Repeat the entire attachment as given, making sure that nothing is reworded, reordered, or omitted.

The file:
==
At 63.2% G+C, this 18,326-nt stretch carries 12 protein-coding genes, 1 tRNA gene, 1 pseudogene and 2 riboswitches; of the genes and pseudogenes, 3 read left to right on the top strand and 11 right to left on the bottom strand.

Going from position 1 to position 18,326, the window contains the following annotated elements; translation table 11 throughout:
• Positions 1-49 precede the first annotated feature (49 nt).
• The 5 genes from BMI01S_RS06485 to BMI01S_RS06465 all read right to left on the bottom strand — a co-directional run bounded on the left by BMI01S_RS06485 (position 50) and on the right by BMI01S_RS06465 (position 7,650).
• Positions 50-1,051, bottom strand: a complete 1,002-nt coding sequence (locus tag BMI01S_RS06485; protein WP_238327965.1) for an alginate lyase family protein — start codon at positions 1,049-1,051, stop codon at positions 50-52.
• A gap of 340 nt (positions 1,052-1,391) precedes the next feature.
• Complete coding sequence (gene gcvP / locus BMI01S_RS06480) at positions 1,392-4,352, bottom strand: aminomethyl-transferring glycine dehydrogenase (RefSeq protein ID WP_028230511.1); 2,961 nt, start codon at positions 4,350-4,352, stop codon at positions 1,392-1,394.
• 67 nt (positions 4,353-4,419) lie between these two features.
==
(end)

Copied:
At 63.2% G+C, this 18,326-nt stretch carries 12 protein-coding genes, 1 tRNA gene, 1 pseudogene and 2 riboswitches; of the genes and pseudogenes, 3 read left to right on the top strand and 11 right to left on the bottom strand.

Going from position 1 to position 18,326, the window contains the following annotated elements; translation table 11 throughout:
• Positions 1-49 precede the first annotated feature (49 nt).
• The 5 genes from BMI01S_RS06485 to BMI01S_RS06465 all read right to left on the bottom strand — a co-directional run bounded on the left by BMI01S_RS06485 (position 50) and on the right by BMI01S_RS06465 (position 7,650).
• Positions 50-1,051, bottom strand: a complete 1,002-nt coding sequence (locus tag BMI01S_RS06485; protein WP_238327965.1) for an alginate lyase family protein — start codon at positions 1,049-1,051, stop codon at positions 50-52.
• A gap of 340 nt (positions 1,052-1,391) precedes the next feature.
• Complete coding sequence (gene gcvP / locus BMI01S_RS06480) at positions 1,392-4,352, bottom strand: aminomethyl-transferring glycine dehydrogenase (RefSeq protein ID WP_028230511.1); 2,961 nt, start codon at positions 4,350-4,352, stop codon at positions 1,392-1,394.
• 67 nt (positions 4,353-4,419) lie between these two features.